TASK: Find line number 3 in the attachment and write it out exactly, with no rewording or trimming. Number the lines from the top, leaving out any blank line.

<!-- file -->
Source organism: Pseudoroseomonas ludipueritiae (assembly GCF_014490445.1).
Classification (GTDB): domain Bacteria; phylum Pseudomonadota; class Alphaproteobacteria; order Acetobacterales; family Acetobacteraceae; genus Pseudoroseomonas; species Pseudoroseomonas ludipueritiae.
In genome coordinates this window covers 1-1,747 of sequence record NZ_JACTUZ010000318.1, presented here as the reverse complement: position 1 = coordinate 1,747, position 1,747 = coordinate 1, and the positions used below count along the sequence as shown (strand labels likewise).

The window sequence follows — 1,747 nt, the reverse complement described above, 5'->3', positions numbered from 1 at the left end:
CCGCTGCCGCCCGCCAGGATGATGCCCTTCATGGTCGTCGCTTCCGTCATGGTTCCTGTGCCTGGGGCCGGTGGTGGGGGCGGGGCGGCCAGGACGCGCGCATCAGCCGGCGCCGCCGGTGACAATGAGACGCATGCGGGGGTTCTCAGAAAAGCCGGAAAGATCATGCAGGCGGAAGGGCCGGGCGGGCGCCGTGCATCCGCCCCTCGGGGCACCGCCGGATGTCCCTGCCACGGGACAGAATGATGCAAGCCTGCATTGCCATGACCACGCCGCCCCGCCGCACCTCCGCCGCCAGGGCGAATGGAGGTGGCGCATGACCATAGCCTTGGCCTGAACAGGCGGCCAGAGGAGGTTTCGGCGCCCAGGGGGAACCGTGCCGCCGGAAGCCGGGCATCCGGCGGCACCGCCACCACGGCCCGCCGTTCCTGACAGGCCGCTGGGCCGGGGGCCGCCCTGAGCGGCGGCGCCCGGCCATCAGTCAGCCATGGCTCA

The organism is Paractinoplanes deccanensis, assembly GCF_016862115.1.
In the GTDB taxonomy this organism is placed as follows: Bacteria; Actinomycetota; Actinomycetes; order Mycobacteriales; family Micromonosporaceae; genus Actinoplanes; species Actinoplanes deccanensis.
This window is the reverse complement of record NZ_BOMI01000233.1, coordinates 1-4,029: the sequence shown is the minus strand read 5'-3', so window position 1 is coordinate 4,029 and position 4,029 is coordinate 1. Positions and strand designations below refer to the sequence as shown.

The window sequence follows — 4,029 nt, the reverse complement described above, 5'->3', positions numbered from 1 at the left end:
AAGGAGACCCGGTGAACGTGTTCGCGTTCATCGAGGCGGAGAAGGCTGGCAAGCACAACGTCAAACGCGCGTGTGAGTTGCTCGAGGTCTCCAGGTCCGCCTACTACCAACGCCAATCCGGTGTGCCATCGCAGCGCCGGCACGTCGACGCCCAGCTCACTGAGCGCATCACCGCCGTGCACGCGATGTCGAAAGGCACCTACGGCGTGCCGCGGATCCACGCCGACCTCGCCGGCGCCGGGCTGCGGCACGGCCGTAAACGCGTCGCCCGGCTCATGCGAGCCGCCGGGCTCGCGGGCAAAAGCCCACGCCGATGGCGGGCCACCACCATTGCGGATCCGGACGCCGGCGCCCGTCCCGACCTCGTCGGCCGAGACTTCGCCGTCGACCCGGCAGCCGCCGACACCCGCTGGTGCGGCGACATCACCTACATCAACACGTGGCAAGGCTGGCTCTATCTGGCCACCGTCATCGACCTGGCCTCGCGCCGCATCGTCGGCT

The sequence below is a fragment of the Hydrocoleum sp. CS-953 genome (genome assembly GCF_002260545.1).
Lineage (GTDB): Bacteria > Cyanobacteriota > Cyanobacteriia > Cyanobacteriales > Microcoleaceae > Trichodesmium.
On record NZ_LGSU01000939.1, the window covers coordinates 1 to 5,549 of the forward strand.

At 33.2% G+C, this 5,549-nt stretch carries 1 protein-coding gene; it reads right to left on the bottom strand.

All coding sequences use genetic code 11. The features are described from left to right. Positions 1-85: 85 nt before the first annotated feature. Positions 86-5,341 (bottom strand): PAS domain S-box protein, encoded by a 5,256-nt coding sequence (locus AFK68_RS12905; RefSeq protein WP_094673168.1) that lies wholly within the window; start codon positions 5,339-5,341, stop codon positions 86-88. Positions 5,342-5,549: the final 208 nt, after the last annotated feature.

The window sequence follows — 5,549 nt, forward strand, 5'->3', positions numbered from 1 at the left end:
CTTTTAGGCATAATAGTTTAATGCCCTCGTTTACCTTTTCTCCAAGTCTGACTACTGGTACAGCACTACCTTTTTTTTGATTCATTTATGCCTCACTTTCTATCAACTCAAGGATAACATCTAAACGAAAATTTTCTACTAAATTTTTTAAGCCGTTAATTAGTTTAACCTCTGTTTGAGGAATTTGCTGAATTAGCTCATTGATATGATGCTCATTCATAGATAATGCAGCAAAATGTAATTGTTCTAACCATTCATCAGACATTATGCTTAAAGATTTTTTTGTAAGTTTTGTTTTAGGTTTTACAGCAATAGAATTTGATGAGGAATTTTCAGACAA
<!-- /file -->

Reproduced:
In genome coordinates this window covers 1-1,747 of sequence record NZ_JACTUZ010000318.1, presented here as the reverse complement: position 1 = coordinate 1,747, position 1,747 = coordinate 1, and the positions used below count along the sequence as shown (strand labels likewise).